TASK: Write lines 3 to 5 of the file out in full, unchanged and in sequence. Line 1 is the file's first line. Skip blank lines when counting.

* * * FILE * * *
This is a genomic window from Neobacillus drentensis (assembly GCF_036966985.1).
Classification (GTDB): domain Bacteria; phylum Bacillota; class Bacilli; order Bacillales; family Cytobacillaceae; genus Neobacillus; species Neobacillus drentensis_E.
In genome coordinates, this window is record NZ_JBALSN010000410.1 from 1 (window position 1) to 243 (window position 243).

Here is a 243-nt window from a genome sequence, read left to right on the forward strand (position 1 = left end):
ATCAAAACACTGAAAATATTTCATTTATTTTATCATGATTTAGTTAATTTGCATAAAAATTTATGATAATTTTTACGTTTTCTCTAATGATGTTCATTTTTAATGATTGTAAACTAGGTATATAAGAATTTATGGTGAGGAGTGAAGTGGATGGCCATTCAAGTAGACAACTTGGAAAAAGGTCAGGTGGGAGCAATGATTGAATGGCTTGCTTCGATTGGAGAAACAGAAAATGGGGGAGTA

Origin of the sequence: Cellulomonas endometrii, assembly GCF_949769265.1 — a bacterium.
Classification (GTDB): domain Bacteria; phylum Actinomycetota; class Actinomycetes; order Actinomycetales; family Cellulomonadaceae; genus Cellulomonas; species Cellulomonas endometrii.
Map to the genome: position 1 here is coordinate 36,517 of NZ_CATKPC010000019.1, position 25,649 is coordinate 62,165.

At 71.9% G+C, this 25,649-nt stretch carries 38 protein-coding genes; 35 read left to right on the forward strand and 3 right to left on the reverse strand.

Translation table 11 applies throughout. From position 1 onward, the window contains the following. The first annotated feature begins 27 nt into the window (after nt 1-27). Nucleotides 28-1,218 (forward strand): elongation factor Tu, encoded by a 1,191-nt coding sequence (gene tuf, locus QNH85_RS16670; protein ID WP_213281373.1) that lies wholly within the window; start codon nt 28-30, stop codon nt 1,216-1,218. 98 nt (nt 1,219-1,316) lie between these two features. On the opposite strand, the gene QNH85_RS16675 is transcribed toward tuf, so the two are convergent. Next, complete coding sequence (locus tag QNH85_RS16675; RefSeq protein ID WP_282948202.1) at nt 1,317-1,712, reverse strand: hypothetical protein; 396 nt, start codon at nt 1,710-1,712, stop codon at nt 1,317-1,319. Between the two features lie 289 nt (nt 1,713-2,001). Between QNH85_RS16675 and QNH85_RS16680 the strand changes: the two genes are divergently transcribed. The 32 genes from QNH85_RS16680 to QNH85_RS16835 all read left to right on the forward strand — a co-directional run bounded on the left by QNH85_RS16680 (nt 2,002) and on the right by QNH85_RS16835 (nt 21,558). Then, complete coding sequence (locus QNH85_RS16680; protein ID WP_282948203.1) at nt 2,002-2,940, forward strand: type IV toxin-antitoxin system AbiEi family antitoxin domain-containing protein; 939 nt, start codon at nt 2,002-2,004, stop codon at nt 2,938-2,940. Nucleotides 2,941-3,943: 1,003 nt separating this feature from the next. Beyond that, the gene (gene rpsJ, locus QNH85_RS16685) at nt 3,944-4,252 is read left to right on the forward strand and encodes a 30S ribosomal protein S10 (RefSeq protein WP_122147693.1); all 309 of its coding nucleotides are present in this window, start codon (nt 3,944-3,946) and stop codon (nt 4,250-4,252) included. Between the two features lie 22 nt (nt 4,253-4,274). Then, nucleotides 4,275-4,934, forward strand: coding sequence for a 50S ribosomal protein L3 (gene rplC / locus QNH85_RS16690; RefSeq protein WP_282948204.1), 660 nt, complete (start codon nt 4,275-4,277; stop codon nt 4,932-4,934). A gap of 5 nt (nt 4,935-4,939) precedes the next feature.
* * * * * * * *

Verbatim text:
In genome coordinates, this window is record NZ_JBALSN010000410.1 from 1 (window position 1) to 243 (window position 243).

Here is a 243-nt window from a genome sequence, read left to right on the forward strand (position 1 = left end):
ATCAAAACACTGAAAATATTTCATTTATTTTATCATGATTTAGTTAATTTGCATAAAAATTTATGATAATTTTTACGTTTTCTCTAATGATGTTCATTTTTAATGATTGTAAACTAGGTATATAAGAATTTATGGTGAGGAGTGAAGTGGATGGCCATTCAAGTAGACAACTTGGAAAAAGGTCAGGTGGGAGCAATGATTGAATGGCTTGCTTCGATTGGAGAAACAGAAAATGGGGGAGTA